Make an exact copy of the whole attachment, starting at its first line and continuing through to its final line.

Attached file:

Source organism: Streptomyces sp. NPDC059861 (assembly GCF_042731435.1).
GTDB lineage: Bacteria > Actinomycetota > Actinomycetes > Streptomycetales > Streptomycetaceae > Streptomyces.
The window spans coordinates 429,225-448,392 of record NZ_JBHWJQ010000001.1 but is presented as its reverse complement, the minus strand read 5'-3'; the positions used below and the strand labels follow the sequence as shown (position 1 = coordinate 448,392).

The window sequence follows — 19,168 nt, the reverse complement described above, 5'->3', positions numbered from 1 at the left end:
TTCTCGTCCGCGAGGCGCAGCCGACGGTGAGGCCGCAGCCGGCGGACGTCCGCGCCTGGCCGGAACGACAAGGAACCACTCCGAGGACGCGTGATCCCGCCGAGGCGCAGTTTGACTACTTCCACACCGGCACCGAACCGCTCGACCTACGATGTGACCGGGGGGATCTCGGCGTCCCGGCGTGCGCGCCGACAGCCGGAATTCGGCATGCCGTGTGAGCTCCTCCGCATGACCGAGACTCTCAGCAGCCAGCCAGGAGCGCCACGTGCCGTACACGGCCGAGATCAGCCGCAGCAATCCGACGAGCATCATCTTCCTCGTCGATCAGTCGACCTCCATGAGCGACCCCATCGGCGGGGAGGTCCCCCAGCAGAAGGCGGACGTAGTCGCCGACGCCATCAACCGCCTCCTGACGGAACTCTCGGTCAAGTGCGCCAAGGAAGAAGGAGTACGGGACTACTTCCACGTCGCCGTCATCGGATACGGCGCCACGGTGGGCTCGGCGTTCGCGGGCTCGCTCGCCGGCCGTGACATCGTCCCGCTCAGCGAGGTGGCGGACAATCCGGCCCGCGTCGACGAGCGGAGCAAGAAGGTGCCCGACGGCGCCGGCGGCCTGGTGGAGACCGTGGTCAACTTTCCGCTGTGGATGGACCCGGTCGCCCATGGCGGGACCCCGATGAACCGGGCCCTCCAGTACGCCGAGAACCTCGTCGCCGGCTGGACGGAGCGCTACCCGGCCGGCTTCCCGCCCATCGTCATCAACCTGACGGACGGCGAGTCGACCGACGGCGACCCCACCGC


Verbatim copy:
Source organism: Streptomyces sp. NPDC059861 (assembly GCF_042731435.1).
GTDB lineage: Bacteria > Actinomycetota > Actinomycetes > Streptomycetales > Streptomycetaceae > Streptomyces.
The window spans coordinates 429,225-448,392 of record NZ_JBHWJQ010000001.1 but is presented as its reverse complement, the minus strand read 5'-3'; the positions used below and the strand labels follow the sequence as shown (position 1 = coordinate 448,392).

The window sequence follows — 19,168 nt, the reverse complement described above, 5'->3', positions numbered from 1 at the left end:
TTCTCGTCCGCGAGGCGCAGCCGACGGTGAGGCCGCAGCCGGCGGACGTCCGCGCCTGGCCGGAACGACAAGGAACCACTCCGAGGACGCGTGATCCCGCCGAGGCGCAGTTTGACTACTTCCACACCGGCACCGAACCGCTCGACCTACGATGTGACCGGGGGGATCTCGGCGTCCCGGCGTGCGCGCCGACAGCCGGAATTCGGCATGCCGTGTGAGCTCCTCCGCATGACCGAGACTCTCAGCAGCCAGCCAGGAGCGCCACGTGCCGTACACGGCCGAGATCAGCCGCAGCAATCCGACGAGCATCATCTTCCTCGTCGATCAGTCGACCTCCATGAGCGACCCCATCGGCGGGGAGGTCCCCCAGCAGAAGGCGGACGTAGTCGCCGACGCCATCAACCGCCTCCTGACGGAACTCTCGGTCAAGTGCGCCAAGGAAGAAGGAGTACGGGACTACTTCCACGTCGCCGTCATCGGATACGGCGCCACGGTGGGCTCGGCGTTCGCGGGCTCGCTCGCCGGCCGTGACATCGTCCCGCTCAGCGAGGTGGCGGACAATCCGGCCCGCGTCGACGAGCGGAGCAAGAAGGTGCCCGACGGCGCCGGCGGCCTGGTGGAGACCGTGGTCAACTTTCCGCTGTGGATGGACCCGGTCGCCCATGGCGGGACCCCGATGAACCGGGCCCTCCAGTACGCCGAGAACCTCGTCGCCGGCTGGACGGAGCGCTACCCGGCCGGCTTCCCGCCCATCGTCATCAACCTGACGGACGGCGAGTCGACCGACGGCGACCCCACCGC